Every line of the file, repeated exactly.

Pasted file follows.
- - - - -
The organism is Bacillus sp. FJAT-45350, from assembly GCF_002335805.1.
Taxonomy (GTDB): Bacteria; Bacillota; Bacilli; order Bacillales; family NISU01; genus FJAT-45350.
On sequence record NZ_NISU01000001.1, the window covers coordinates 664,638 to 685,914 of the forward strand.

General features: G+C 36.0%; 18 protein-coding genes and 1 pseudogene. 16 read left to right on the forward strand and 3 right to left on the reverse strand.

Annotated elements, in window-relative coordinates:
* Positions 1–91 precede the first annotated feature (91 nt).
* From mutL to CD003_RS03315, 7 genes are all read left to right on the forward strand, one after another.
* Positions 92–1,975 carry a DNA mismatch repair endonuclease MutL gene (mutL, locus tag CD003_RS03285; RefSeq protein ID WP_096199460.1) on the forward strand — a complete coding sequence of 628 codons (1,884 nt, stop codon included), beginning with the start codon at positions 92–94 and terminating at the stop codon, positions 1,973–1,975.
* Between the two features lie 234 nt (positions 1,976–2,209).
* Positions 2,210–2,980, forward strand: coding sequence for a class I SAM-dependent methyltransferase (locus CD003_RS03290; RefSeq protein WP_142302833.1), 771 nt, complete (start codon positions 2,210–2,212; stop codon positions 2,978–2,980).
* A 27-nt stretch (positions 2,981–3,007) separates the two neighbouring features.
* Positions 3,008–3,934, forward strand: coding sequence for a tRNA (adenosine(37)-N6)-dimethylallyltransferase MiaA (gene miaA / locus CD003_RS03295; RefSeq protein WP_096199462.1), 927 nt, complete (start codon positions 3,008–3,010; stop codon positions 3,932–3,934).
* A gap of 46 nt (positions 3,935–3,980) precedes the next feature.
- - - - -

The organism is Bacillus sp. FJAT-45350, from assembly GCF_002335805.1.
Taxonomy (GTDB): Bacteria; Bacillota; Bacilli; order Bacillales; family NISU01; genus FJAT-45350.
On sequence record NZ_NISU01000001.1, the window covers coordinates 664,638 to 685,914 of the forward strand.

General features: G+C 36.0%; 18 protein-coding genes and 1 pseudogene. 16 read left to right on the forward strand and 3 right to left on the reverse strand.

Annotated elements, in window-relative coordinates:
* Positions 1–91 precede the first annotated feature (91 nt).
* From mutL to CD003_RS03315, 7 genes are all read left to right on the forward strand, one after another.
* Positions 92–1,975 carry a DNA mismatch repair endonuclease MutL gene (mutL, locus tag CD003_RS03285; RefSeq protein ID WP_096199460.1) on the forward strand — a complete coding sequence of 628 codons (1,884 nt, stop codon included), beginning with the start codon at positions 92–94 and terminating at the stop codon, positions 1,973–1,975.
* Between the two features lie 234 nt (positions 1,976–2,209).
* Positions 2,210–2,980, forward strand: coding sequence for a class I SAM-dependent methyltransferase (locus CD003_RS03290; RefSeq protein WP_142302833.1), 771 nt, complete (start codon positions 2,210–2,212; stop codon positions 2,978–2,980).
* A 27-nt stretch (positions 2,981–3,007) separates the two neighbouring features.
* Positions 3,008–3,934, forward strand: coding sequence for a tRNA (adenosine(37)-N6)-dimethylallyltransferase MiaA (gene miaA / locus CD003_RS03295; RefSeq protein WP_096199462.1), 927 nt, complete (start codon positions 3,008–3,010; stop codon positions 3,932–3,934).
* A gap of 46 nt (positions 3,935–3,980) precedes the next feature.